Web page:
When we signed with Creativia, I told Collin I was seriously considering complete rewrites for most of my backlist books. They were written and published in the late '80s and '90s (1988-1997, to be specific) and were outdated. I even mentioned the possibility to our publisher, Miika Hannila.
Then, I gave the books a good, hard look. Did I really want to invest that kind of time and effort when I could be writing new books? No. I didn't.
I knew I wasn't going to rewrite The Unicorn's Daughter. It was my favorite of all of my backlist books. I recalled how much I'd enjoyed writing it, especially those last few chapters, intertwining Jaime's search for her father with the US air strike against Libya. It had become relevant again, with all that's currently happening in the Middle East. It would be the basis for a series, if I could kick my brain into gear and actually write it.
But what about the rest of the books? How could I interest readers in twenty-year-old novels? It took me a while to realize I already had the answer.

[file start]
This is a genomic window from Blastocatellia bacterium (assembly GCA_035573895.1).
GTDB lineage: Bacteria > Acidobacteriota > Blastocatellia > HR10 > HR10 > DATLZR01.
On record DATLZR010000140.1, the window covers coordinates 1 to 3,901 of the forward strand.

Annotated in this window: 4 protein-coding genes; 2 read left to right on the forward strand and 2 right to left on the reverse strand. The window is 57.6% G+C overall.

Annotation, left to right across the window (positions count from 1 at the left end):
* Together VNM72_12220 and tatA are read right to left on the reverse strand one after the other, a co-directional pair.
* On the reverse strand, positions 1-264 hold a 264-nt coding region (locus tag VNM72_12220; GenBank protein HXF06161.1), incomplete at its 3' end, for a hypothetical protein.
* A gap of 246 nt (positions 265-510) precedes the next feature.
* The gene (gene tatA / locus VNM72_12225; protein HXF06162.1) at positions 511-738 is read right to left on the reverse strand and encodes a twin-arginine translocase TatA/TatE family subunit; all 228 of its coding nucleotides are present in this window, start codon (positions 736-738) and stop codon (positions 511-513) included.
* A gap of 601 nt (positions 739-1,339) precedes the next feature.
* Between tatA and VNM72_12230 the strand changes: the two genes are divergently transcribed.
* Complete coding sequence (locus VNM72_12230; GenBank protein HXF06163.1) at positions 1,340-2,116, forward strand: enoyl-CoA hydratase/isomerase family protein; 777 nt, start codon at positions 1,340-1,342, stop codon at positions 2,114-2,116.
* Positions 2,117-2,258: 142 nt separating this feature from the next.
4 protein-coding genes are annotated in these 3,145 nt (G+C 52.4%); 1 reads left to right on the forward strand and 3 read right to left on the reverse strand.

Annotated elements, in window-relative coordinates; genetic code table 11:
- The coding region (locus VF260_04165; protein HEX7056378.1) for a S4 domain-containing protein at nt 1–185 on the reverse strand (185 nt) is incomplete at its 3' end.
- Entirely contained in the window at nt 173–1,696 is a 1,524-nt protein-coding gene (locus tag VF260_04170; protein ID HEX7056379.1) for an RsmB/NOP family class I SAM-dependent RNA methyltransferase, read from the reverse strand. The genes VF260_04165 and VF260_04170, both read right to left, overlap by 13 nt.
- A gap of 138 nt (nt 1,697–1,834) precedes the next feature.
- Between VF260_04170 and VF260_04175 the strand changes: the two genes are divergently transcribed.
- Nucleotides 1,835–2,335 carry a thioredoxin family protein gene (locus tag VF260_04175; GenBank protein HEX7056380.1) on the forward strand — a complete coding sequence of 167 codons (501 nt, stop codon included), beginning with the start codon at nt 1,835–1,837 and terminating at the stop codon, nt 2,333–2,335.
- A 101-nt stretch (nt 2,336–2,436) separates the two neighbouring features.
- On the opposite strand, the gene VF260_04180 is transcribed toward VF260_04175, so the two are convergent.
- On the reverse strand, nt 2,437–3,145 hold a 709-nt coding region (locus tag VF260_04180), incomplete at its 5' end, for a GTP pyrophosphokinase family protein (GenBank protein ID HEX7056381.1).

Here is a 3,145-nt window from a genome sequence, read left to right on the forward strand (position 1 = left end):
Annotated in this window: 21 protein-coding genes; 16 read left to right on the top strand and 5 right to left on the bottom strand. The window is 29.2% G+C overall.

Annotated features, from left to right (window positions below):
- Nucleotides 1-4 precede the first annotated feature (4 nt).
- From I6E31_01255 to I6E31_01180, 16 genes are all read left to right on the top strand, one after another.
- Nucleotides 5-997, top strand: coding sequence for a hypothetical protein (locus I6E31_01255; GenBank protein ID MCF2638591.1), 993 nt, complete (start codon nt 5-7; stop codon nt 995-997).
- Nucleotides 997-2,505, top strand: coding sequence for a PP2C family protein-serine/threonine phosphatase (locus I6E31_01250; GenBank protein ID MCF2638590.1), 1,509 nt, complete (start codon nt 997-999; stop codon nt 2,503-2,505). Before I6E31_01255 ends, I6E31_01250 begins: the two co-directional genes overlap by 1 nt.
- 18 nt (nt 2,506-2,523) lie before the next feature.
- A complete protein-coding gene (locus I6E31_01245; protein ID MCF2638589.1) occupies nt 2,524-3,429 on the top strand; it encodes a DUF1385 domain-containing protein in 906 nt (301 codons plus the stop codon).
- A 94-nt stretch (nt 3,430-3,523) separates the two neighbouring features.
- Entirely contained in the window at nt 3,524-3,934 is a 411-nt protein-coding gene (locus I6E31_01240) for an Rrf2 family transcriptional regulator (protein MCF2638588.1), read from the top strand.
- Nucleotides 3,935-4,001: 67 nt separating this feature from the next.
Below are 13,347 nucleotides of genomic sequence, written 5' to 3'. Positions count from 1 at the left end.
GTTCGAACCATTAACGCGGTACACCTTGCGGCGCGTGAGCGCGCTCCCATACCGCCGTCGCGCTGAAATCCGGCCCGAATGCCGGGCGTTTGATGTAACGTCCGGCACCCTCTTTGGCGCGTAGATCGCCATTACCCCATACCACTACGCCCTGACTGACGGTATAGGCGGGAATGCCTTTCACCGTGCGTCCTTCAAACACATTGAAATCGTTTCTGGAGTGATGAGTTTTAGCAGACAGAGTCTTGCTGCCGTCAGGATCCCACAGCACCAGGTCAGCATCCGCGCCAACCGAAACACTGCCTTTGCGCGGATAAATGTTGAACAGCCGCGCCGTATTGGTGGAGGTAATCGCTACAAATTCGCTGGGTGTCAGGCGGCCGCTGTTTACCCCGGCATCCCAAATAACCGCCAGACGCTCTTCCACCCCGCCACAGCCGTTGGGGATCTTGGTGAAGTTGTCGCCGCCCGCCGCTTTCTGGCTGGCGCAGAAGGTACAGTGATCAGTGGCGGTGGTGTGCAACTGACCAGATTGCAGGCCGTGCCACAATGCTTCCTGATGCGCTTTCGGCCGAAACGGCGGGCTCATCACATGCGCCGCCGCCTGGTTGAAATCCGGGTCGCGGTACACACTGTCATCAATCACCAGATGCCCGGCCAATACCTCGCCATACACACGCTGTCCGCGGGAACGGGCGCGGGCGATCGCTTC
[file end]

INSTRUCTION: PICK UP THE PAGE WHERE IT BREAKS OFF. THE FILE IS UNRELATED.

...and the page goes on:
I had contemplated a series of "Where Are They Now?" blog posts about each of the main characters, catching up on the events in their lives since their books ended. I already knew what had become of them--why not weave their current stories into my works in progress? It could work....
This is one of the best things about not being under contract to a conventional publisher, specifically a Big Six (or is it Big Five now?) publisher. Nothing is ever chiseled in stone. We as authors are in the driver's seat. If something's not working, we can change direction, plot a new course.
These characters' lives have changed dramatically in the past two decades. All were affected in one way or another by world events and personal crises. I might still write those intended blog posts--but now my characters will also live on in new novels. Their author has undergone some major changes...and so have they.